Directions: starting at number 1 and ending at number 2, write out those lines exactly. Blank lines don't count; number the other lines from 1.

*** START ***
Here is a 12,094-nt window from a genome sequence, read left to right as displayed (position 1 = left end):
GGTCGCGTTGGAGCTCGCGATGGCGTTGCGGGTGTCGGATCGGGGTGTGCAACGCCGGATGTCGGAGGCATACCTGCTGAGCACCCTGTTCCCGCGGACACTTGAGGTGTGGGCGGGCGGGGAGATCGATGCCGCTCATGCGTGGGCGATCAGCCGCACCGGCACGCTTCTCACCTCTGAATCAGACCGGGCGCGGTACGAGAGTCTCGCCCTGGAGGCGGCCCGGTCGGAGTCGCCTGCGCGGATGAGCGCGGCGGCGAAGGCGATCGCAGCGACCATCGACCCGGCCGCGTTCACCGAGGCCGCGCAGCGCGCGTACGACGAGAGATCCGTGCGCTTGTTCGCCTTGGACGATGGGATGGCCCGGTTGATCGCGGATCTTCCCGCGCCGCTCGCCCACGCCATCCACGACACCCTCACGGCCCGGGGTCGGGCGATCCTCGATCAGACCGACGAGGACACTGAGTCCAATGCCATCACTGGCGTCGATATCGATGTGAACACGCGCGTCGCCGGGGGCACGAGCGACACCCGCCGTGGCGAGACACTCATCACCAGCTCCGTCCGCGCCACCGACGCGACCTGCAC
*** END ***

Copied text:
Here is a 12,094-nt window from a genome sequence, read left to right as displayed (position 1 = left end):
GGTCGCGTTGGAGCTCGCGATGGCGTTGCGGGTGTCGGATCGGGGTGTGCAACGCCGGATGTCGGAGGCATACCTGCTGAGCACCCTGTTCCCGCGGACACTTGAGGTGTGGGCGGGCGGGGAGATCGATGCCGCTCATGCGTGGGCGATCAGCCGCACCGGCACGCTTCTCACCTCTGAATCAGACCGGGCGCGGTACGAGAGTCTCGCCCTGGAGGCGGCCCGGTCGGAGTCGCCTGCGCGGATGAGCGCGGCGGCGAAGGCGATCGCAGCGACCATCGACCCGGCCGCGTTCACCGAGGCCGCGCAGCGCGCGTACGACGAGAGATCCGTGCGCTTGTTCGCCTTGGACGATGGGATGGCCCGGTTGATCGCGGATCTTCCCGCGCCGCTCGCCCACGCCATCCACGACACCCTCACGGCCCGGGGTCGGGCGATCCTCGATCAGACCGACGAGGACACTGAGTCCAATGCCATCACTGGCGTCGATATCGATGTGAACACGCGCGTCGCCGGGGGCACGAGCGACACCCGCCGTGGCGAGACACTCATCACCAGCTCCGTCCGCGCCACCGACGCGACCTGCAC